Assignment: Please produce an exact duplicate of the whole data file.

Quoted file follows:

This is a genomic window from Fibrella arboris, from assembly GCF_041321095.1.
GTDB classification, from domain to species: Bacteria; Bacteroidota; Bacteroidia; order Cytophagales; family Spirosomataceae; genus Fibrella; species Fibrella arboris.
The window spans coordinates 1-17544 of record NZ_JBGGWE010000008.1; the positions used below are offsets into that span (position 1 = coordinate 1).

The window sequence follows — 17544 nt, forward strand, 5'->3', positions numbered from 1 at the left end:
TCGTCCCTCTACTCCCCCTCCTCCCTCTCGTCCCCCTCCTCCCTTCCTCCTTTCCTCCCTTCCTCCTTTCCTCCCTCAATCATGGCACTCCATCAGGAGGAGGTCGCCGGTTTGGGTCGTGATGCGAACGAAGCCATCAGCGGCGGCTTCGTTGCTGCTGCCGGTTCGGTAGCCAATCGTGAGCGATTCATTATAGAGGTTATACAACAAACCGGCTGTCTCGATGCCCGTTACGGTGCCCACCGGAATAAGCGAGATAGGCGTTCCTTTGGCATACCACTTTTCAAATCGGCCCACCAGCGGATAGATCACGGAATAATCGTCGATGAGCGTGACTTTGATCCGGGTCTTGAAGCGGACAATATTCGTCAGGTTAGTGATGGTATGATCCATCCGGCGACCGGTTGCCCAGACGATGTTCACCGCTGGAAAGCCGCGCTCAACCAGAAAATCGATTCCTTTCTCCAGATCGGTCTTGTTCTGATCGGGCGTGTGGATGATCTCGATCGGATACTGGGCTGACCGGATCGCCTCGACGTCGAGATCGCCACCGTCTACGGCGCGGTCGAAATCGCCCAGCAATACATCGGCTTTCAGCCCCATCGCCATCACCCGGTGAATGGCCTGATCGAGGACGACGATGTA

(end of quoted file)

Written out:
This is a genomic window from Fibrella arboris, from assembly GCF_041321095.1.
GTDB classification, from domain to species: Bacteria; Bacteroidota; Bacteroidia; order Cytophagales; family Spirosomataceae; genus Fibrella; species Fibrella arboris.
The window spans coordinates 1-17544 of record NZ_JBGGWE010000008.1; the positions used below are offsets into that span (position 1 = coordinate 1).

The window sequence follows — 17544 nt, forward strand, 5'->3', positions numbered from 1 at the left end:
TCGTCCCTCTACTCCCCCTCCTCCCTCTCGTCCCCCTCCTCCCTTCCTCCTTTCCTCCCTTCCTCCTTTCCTCCCTCAATCATGGCACTCCATCAGGAGGAGGTCGCCGGTTTGGGTCGTGATGCGAACGAAGCCATCAGCGGCGGCTTCGTTGCTGCTGCCGGTTCGGTAGCCAATCGTGAGCGATTCATTATAGAGGTTATACAACAAACCGGCTGTCTCGATGCCCGTTACGGTGCCCACCGGAATAAGCGAGATAGGCGTTCCTTTGGCATACCACTTTTCAAATCGGCCCACCAGCGGATAGATCACGGAATAATCGTCGATGAGCGTGACTTTGATCCGGGTCTTGAAGCGGACAATATTCGTCAGGTTAGTGATGGTATGATCCATCCGGCGACCGGTTGCCCAGACGATGTTCACCGCTGGAAAGCCGCGCTCAACCAGAAAATCGATTCCTTTCTCCAGATCGGTCTTGTTCTGATCGGGCGTGTGGATGATCTCGATCGGATACTGGGCTGACCGGATCGCCTCGACGTCGAGATCGCCACCGTCTACGGCGCGGTCGAAATCGCCCAGCAATACATCGGCTTTCAGCCCCATCGCCATCACCCGGTGAATGGCCTGATCGAGGACGACGATGTA